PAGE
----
Now, you might think his question seemed odd, but the barker, you see, is a Rabbi* — a Messianic Jew. The exhibit that he mans is the Bible Story Castle which probably explains why so many people just walk on by like the many who are on the wide road to destruction.

Granted, most fair-goers are probably thinking about cotton candy and carousels — not church — but it does, I think, reflect the general attitude that many people have about the Bible, or Christianity for that matter.

The Rabbi then asked his audience of three, “Do you know what sin is?”

Dominique: No.

Leanne’s mother nudged her, and she answered, “Yes”.

Then the Rabbi showed them a picture of Jesus on the cross and he asked, “What is Jesus doing?”

Dominique: I don’t know.

Leanne: He’s taking our place.

Dominique: But how do we know these stories are true?

Leanne: Because the Bible says so.

The Rabbi said afterwards that Leanne was the voice of an angel.

“As she spoke,” he said, “I couldn’t help but think of the two thieves. One said yes to Jesus, and the other said no. Just like Dominique and Leanne.”

Parents are called to raise their children up in the way of the LORD (Proverbs 22:6). Dominique and Leanne are the archetype of every generation. We have so much influence over them when they are young. Then we release them to the public school system where they are exposed to an anti-Christian world view, and classmates whose parents are unbelievers.

Leanne has yet to be taught that Sally has two mommies, or that her gender is whatever she feels — that she can be a boy or a girl, and it’s okay.

This is why I bang the drum so loudly … take your children out of the public school system.

Dominique walked out of the castle to join the throngs of people eating corn dogs and fried Snickers. He left just as confused as when he entered, but maybe Leanne planted a seed of faith in his heart.

Who knows? Out of the mouth of babes, they say.

* Tom Cantor is Rabbi of Israel Restoration Ministries, a Messianic congregation in Santee, California. Founded in 1992, the ministry holds services at the Museum of Creation and Earth History. Cantor is not well-received in the Jewish community where he spends millions of dollars (his own money) on Jewish outreach. Services are streamed live Sunday evening, 5 pm (Pacific). The Rabbi teaches the Gospel according to Moses. Reading from the Torah he demonstrates how Jesus Christ was the fulfillment of the Law.

Copyright © 2017 Eternal Christ

In Search of the True Church

Greet one another with a holy kiss. All the churches of Christ greet you (Romans 16:16).

Before we get started, I wanted to give a shout-out to WordPress blogger Altruistico. He writes that he is a re-born Christian of non-denominational faith. Serving the one true church, that of Christ Jesus, upon whom the true Church is built.

I believe the Holy Spirit crossed our paths for that has been a theme in my current series of articles — what is the true church of Christ? In this anniversary year of the Reformation I’ve been taking a closer look at the institutional church.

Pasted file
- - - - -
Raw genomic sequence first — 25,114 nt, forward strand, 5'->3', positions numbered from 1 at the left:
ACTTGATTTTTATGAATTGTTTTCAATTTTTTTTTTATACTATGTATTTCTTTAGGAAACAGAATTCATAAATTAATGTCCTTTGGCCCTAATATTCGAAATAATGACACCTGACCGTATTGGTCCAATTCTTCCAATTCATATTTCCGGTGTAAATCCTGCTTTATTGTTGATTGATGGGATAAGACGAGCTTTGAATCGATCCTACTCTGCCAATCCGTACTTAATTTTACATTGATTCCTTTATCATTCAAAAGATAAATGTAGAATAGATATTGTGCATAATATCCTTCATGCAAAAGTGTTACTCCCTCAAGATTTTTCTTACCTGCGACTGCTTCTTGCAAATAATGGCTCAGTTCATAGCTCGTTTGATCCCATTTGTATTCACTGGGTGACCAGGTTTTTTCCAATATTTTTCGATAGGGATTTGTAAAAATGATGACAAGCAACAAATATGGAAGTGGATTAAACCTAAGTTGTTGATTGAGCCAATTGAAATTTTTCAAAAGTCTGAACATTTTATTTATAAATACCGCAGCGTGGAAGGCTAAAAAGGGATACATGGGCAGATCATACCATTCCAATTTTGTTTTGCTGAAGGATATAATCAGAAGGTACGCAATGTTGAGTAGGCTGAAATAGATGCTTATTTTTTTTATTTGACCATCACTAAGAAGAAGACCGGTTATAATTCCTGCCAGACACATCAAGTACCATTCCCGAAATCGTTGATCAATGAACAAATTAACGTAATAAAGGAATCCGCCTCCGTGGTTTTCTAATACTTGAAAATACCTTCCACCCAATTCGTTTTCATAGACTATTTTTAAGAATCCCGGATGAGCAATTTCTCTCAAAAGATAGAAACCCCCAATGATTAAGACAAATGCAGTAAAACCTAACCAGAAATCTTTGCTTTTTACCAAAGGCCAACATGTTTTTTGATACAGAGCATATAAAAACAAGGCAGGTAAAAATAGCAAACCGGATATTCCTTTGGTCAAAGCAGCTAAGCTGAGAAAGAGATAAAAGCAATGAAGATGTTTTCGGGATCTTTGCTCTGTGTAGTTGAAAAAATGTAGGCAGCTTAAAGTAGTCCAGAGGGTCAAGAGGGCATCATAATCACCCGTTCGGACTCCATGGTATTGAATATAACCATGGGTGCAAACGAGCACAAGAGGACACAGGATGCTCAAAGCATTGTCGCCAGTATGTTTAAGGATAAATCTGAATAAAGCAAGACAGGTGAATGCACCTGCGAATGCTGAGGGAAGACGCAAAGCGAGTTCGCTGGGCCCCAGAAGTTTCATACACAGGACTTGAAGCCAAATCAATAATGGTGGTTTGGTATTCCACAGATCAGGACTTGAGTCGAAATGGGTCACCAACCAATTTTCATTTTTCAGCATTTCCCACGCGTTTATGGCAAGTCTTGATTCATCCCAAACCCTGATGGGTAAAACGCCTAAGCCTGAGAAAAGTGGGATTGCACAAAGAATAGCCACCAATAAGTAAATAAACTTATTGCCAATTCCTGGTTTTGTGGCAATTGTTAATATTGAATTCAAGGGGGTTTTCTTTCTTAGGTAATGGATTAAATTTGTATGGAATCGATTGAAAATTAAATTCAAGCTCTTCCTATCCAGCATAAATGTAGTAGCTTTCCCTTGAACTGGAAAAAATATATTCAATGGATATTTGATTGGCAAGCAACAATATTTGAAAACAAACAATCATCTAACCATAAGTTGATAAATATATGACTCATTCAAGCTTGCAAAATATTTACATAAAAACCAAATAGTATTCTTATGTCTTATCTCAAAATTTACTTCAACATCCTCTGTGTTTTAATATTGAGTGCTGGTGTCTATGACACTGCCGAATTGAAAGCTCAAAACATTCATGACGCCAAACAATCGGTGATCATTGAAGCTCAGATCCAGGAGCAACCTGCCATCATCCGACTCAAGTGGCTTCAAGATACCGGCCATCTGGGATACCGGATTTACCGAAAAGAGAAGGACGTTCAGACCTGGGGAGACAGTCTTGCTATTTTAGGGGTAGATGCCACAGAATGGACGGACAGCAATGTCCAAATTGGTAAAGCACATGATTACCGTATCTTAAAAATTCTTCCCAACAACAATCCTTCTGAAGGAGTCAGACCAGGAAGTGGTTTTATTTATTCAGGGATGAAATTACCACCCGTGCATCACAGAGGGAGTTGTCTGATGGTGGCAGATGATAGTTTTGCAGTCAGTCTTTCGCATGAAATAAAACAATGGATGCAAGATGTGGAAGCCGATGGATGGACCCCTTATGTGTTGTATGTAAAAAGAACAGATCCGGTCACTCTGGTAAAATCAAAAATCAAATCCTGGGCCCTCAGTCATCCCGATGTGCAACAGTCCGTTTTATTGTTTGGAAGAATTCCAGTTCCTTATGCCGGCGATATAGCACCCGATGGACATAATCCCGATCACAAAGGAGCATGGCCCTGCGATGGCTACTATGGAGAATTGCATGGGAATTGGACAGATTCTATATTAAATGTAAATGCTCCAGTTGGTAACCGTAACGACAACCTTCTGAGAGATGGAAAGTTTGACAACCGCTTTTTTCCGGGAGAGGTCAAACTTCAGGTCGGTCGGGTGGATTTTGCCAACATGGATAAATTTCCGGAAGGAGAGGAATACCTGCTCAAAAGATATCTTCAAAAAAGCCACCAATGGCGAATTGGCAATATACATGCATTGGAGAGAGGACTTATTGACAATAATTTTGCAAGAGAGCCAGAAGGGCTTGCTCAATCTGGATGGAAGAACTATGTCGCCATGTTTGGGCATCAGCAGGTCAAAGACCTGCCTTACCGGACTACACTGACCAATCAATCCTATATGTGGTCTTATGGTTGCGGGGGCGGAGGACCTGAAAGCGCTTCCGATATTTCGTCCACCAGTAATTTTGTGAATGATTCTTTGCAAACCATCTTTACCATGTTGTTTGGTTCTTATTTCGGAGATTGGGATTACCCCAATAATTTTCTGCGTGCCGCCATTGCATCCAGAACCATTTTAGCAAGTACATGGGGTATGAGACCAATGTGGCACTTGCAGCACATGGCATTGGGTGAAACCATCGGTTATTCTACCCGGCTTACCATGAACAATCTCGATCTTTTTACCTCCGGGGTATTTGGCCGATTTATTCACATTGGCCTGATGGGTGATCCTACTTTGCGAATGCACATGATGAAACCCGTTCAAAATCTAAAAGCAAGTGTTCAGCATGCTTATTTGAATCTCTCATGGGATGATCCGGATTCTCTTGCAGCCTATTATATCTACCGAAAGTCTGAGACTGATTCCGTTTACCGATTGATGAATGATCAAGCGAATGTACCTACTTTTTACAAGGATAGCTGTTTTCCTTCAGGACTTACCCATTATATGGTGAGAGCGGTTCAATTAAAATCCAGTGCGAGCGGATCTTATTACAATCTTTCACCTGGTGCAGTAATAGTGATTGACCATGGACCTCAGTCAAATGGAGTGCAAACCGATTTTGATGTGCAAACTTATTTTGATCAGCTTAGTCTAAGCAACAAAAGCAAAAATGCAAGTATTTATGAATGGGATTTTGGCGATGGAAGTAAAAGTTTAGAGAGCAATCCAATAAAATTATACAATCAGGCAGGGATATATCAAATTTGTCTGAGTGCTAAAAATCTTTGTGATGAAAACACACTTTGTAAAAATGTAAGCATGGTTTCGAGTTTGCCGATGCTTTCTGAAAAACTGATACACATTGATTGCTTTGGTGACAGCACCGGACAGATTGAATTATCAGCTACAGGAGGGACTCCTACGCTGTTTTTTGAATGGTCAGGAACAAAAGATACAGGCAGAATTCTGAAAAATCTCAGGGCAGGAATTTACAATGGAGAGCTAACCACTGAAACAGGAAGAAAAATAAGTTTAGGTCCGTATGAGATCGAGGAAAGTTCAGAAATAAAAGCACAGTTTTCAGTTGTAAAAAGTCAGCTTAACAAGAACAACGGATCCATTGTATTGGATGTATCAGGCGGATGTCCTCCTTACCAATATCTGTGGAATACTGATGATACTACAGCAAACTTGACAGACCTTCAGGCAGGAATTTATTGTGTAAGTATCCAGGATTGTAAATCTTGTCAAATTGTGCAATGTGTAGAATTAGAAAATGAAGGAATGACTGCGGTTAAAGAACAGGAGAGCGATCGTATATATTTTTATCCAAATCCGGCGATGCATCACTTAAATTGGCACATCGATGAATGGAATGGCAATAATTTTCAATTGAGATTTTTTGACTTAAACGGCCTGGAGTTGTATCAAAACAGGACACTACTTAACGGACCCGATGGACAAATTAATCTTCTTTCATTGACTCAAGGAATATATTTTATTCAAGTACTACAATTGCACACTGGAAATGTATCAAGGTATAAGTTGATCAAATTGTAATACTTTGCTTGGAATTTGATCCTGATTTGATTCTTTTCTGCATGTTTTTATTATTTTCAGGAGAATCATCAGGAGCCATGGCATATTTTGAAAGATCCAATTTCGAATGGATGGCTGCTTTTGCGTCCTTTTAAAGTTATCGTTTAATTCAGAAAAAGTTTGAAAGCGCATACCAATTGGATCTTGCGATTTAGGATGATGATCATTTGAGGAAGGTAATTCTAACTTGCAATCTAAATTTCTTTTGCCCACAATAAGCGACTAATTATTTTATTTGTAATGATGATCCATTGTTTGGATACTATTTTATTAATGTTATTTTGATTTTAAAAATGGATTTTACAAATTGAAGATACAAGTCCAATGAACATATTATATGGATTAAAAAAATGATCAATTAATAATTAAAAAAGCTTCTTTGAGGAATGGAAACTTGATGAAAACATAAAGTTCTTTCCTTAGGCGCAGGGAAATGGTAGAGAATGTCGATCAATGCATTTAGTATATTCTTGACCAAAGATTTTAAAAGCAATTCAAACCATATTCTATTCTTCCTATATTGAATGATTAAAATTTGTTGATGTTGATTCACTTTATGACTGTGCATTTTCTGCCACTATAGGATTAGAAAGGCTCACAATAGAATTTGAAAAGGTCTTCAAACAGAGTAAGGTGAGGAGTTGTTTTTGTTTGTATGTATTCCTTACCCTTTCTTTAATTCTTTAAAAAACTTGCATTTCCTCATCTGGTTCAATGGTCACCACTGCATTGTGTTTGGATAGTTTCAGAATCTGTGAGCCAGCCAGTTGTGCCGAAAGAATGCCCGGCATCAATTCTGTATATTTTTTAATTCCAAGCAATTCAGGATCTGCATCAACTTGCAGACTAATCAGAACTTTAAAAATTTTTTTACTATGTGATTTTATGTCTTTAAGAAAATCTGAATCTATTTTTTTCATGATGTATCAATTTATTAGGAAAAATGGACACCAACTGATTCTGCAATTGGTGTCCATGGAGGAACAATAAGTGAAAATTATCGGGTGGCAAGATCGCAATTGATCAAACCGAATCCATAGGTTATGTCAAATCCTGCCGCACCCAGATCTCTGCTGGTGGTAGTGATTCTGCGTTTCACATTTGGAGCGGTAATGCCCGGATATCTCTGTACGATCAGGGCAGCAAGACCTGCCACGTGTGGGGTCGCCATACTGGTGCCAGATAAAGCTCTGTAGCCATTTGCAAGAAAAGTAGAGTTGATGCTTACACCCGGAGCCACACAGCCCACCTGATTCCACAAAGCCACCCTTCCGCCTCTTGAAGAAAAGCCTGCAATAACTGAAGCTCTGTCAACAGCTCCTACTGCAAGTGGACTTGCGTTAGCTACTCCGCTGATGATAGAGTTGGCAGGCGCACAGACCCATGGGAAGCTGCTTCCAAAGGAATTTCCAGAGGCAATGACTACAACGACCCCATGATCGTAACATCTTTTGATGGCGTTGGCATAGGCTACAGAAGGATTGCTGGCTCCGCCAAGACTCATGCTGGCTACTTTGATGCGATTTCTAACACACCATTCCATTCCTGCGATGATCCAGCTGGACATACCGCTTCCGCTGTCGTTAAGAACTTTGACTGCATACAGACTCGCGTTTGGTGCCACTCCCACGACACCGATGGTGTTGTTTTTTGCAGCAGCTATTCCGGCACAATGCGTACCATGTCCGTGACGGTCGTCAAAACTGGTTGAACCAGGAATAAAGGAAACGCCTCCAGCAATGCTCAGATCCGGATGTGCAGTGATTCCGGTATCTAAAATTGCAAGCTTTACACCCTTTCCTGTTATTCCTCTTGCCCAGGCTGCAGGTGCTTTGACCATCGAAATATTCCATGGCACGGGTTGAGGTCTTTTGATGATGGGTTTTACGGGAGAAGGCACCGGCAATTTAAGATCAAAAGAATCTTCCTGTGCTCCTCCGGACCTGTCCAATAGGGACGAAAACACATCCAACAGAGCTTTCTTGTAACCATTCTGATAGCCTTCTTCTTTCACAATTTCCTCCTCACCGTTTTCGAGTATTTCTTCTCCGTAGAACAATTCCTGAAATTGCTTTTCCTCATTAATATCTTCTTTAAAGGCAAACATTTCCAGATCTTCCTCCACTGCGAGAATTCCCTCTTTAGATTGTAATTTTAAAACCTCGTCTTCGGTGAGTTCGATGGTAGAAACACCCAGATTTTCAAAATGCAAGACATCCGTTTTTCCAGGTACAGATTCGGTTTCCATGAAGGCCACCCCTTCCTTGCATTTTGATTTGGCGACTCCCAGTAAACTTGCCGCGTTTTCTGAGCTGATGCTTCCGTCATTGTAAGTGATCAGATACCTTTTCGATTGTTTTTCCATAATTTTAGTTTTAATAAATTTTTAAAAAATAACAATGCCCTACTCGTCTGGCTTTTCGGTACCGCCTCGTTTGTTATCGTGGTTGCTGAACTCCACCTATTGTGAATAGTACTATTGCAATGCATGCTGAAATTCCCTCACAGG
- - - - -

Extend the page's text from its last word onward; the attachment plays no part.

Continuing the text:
In my last post I asked the question:

If the Pope is the Man of Sin, and Martin Luther an anti-Jewish nationalist then where does the disciple of Christ go to worship? Hint: God must be worshiped in spirit and in truth (John 4:19-24).

The church is the bride of Christ. It is not an institution, but a spiritual body of people like you and me who have been saved by grace through faith.

There was no Baptist church in Ephesus, nor Methodist church in Corinth. There were no Presbyterians in Galatia, nor Catholics in Thessalonica. Christians met in their homes to worship God, break bread and fellowship. You might say that the house church is the true church of God. They weren’t even called Christians, but were disciples of Christ – a sect of the Nazarenes — who followed the Way (Acts 9:1-2, Acts 11:26).

In this series of articles I have been rather kindly towards the Catholic Church, and admittedly critical of the Protestant Church. My charge against the Reformation is that it split the Church in two. It unleashed confusion and division — opening the door to a flood of heresy and false teaching. The shortcomings of Roman Catholicism were only magnified in Protestantism. One might conclude that neither represents the true body of Christ.

The New Testament ecclesia was not an institutional church. I think it interesting that Protestants view the Pope as the Man of Sin while Catholics see Martin Luther as the false prophet. Will Jesus spew them both out of his mouth? Consider our Lord’s warning to the church at Sardis:

I know your works. You have the reputation of being alive, but you are dead. Wake up, and strengthen what remains and is about to die, for I have not found your works complete in the sight of my God. Remember, then, what you received and heard. Keep it, and repent. If you will not wake up, I will come like a thief, and you will not know at what hour I will come against you. Yet you have still a few names in Sardis, people who have not soiled their garments, and they will walk with me in white, for they are worthy. The one who conquers will be clothed thus in white garments, and I will never blot his name out of the book of life. I will confess his name before my Father and before his angels. He who has an ear, let him hear what the Spirit says to the churches (Revelation 3:1-6).